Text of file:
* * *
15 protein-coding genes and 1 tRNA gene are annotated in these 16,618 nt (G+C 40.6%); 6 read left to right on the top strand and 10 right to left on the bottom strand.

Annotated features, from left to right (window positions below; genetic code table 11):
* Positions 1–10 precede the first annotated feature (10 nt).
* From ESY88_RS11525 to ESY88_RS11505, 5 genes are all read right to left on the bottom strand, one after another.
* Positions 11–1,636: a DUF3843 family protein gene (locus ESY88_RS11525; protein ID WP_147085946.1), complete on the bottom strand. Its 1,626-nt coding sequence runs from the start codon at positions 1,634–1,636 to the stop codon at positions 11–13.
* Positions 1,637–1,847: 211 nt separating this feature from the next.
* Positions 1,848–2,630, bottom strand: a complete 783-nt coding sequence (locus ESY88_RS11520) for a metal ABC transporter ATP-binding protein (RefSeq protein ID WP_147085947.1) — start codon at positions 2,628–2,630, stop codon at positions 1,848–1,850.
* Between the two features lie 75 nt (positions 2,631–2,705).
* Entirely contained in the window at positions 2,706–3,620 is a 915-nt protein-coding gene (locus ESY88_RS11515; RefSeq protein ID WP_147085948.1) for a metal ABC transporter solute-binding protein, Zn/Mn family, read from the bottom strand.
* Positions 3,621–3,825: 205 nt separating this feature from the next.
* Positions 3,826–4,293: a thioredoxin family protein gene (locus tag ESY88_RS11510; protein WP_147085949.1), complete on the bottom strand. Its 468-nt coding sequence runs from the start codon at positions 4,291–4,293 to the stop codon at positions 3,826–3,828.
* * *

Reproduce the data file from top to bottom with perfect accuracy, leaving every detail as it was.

15 protein-coding genes and 1 tRNA gene are annotated in these 16,618 nt (G+C 40.6%); 6 read left to right on the top strand and 10 right to left on the bottom strand.

Annotated features, from left to right (window positions below; genetic code table 11):
* Positions 1–10 precede the first annotated feature (10 nt).
* From ESY88_RS11525 to ESY88_RS11505, 5 genes are all read right to left on the bottom strand, one after another.
* Positions 11–1,636: a DUF3843 family protein gene (locus ESY88_RS11525; protein ID WP_147085946.1), complete on the bottom strand. Its 1,626-nt coding sequence runs from the start codon at positions 1,634–1,636 to the stop codon at positions 11–13.
* Positions 1,637–1,847: 211 nt separating this feature from the next.
* Positions 1,848–2,630, bottom strand: a complete 783-nt coding sequence (locus ESY88_RS11520) for a metal ABC transporter ATP-binding protein (RefSeq protein ID WP_147085947.1) — start codon at positions 2,628–2,630, stop codon at positions 1,848–1,850.
* Between the two features lie 75 nt (positions 2,631–2,705).
* Entirely contained in the window at positions 2,706–3,620 is a 915-nt protein-coding gene (locus ESY88_RS11515; RefSeq protein ID WP_147085948.1) for a metal ABC transporter solute-binding protein, Zn/Mn family, read from the bottom strand.
* Positions 3,621–3,825: 205 nt separating this feature from the next.
* Positions 3,826–4,293: a thioredoxin family protein gene (locus tag ESY88_RS11510; protein WP_147085949.1), complete on the bottom strand. Its 468-nt coding sequence runs from the start codon at positions 4,291–4,293 to the stop codon at positions 3,826–3,828.